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Bacteria-fungi combo could help dry pea growth

American and Russian scientists collaborating on sustainable methods of farming this spring will field test a two-pronged approach to growing dry edible peas.

On one front, they'll coat the legume crop's seed with an experimental inoculant containing two kinds of yield-boosting microbes: Rhizobia bacteria and Mycorrhiza fungi. The bacteria supply the pea plant's roots with nitrogen “fixed” from the air, while the fungi provide phosphorus “mined” from the soil, according to Fred Muehlbauer. He's a geneticist with the Agricultural Research Service's Grain Legume Genetics and Physiology Research Unit, Pullman, Wash.

Muehlbauer is collaborating with Alexey Borisov, a microbiologist at the All-Russia Research Institute for Agricultural Microbiology in St. Petersburg. A science division of the North Atlantic Treaty Organization is funding their three-year project, aimed at improving pea production as a food crop and as “green manure” that can naturally fertilize the soil.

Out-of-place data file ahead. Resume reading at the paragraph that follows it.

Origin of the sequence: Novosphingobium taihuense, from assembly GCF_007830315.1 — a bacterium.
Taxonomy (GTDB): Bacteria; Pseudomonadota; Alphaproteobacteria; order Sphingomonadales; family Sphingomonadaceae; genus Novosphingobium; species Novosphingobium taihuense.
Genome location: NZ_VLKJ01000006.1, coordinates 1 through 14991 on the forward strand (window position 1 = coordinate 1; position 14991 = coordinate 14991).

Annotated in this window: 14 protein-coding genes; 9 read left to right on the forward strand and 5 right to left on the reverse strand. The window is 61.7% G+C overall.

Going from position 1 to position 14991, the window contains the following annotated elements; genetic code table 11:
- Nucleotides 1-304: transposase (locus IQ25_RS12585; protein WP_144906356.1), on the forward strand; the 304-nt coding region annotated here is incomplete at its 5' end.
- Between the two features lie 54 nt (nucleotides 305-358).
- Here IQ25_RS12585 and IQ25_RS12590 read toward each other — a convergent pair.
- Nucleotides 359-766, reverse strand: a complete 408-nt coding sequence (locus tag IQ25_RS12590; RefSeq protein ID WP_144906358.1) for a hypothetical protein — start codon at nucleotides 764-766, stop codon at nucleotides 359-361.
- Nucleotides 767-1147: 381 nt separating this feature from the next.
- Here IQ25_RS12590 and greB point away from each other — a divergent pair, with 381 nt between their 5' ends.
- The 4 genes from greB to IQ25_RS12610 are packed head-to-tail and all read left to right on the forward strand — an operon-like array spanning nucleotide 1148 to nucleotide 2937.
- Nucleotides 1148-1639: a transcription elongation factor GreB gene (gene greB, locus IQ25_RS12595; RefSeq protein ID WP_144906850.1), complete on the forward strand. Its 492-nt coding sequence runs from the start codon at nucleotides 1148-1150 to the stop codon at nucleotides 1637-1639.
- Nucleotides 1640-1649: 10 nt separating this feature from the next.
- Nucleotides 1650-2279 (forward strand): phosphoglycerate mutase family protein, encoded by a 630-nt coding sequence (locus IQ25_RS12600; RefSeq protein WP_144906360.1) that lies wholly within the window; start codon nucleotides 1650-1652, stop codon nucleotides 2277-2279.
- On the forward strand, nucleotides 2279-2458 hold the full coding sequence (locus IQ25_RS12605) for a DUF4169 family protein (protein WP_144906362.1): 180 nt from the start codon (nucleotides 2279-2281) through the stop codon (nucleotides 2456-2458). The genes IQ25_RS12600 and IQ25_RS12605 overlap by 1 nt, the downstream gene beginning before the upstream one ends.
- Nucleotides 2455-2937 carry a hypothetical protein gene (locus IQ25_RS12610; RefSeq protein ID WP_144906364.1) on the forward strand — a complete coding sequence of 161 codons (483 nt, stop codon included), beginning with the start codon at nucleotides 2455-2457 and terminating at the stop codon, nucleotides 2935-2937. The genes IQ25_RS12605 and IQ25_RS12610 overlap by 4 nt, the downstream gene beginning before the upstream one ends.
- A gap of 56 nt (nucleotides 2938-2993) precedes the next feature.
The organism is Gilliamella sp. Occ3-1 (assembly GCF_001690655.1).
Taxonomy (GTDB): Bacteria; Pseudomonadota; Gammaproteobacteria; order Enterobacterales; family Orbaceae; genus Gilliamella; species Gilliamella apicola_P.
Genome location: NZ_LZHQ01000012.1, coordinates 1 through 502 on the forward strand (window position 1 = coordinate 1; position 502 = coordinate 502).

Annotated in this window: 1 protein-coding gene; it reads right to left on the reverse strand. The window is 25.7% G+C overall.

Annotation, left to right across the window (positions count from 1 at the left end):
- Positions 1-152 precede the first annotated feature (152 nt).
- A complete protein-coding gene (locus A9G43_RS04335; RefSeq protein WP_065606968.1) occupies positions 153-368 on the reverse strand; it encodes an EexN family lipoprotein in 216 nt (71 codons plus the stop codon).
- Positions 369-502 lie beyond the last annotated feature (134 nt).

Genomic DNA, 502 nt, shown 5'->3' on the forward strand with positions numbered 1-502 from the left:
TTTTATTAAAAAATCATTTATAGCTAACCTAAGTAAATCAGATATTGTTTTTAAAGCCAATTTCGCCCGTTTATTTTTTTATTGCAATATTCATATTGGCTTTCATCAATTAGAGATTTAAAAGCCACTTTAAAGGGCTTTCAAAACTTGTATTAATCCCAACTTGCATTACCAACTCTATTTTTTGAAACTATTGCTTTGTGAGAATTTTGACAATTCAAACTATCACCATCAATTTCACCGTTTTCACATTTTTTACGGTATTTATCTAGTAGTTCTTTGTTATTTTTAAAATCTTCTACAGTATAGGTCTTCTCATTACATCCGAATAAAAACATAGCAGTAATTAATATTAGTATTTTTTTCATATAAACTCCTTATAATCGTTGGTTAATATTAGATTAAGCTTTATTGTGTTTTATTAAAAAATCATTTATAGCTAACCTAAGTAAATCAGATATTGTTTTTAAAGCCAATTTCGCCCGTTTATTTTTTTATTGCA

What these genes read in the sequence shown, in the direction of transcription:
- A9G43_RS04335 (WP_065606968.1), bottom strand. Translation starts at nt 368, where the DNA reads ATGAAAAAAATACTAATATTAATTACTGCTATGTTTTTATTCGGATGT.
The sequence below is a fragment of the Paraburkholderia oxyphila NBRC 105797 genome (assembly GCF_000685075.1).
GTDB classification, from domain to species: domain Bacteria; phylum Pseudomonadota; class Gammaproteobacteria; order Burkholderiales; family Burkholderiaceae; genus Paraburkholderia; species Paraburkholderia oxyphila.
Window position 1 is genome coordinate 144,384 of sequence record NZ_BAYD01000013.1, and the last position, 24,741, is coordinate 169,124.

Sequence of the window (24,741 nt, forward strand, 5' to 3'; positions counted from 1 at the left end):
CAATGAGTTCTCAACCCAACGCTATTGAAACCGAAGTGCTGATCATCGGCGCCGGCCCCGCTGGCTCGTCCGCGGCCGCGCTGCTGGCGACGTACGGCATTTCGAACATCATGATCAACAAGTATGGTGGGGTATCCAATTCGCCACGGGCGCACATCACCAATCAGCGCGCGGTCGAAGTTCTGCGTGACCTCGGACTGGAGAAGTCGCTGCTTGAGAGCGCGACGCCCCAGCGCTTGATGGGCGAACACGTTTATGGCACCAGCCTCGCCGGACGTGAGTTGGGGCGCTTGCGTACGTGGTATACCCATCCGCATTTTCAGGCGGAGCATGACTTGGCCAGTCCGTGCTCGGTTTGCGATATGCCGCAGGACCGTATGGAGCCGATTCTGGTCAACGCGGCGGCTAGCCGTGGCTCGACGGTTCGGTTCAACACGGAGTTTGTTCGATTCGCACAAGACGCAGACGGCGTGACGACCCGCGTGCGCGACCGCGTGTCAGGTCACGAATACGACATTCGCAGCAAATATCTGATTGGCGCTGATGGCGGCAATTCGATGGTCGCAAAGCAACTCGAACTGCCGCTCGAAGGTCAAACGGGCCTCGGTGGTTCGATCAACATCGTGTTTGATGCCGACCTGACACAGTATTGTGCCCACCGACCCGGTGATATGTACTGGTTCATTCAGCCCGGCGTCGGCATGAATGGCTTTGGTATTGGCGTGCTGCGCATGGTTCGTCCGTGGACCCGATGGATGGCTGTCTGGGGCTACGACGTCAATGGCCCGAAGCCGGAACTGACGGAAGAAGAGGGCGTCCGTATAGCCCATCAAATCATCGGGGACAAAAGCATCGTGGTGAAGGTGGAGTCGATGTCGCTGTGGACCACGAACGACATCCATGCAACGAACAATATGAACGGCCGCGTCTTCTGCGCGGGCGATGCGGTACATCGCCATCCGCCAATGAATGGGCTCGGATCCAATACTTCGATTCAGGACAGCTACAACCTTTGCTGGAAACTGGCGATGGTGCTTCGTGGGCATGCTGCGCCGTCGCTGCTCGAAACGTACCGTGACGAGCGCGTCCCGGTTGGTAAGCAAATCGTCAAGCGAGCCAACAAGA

Variety selection

Secondly, to get the most out of the approach, researchers are using the inoculant in concert with pea varieties especially adept at forming symbiotic relationships with the Rhizobia and Mycorrhiza.

They've developed five new types of microbe-friendly peas based on careful screening of 26 total varieties and breeding lines from ARS and Russian germplasm collections. This spring, at Pullman and near the Russian city of Orel, they'll evaluate the new peas' responses — including growth and yield — to four treatments: rhizobium-only inoculation, mycorrhiza only, rhizobium plus mycorrhiza, and a control group.

Pea growers normally inoculate pea seed with the Rhizobia, but the scientists think a better tactic may be to apply the bacteria and Mycorrhiza fungi together. Indeed, in his early field studies, Borisov observed seed yield increases of up to 30 percent in some, but not all, of the 26 pea lines he tested. One inoculated pea variety produced 25 percent bigger seed than fertilized controls.

Read more about the research in the February issue of Agricultural Research magazine, available online at:

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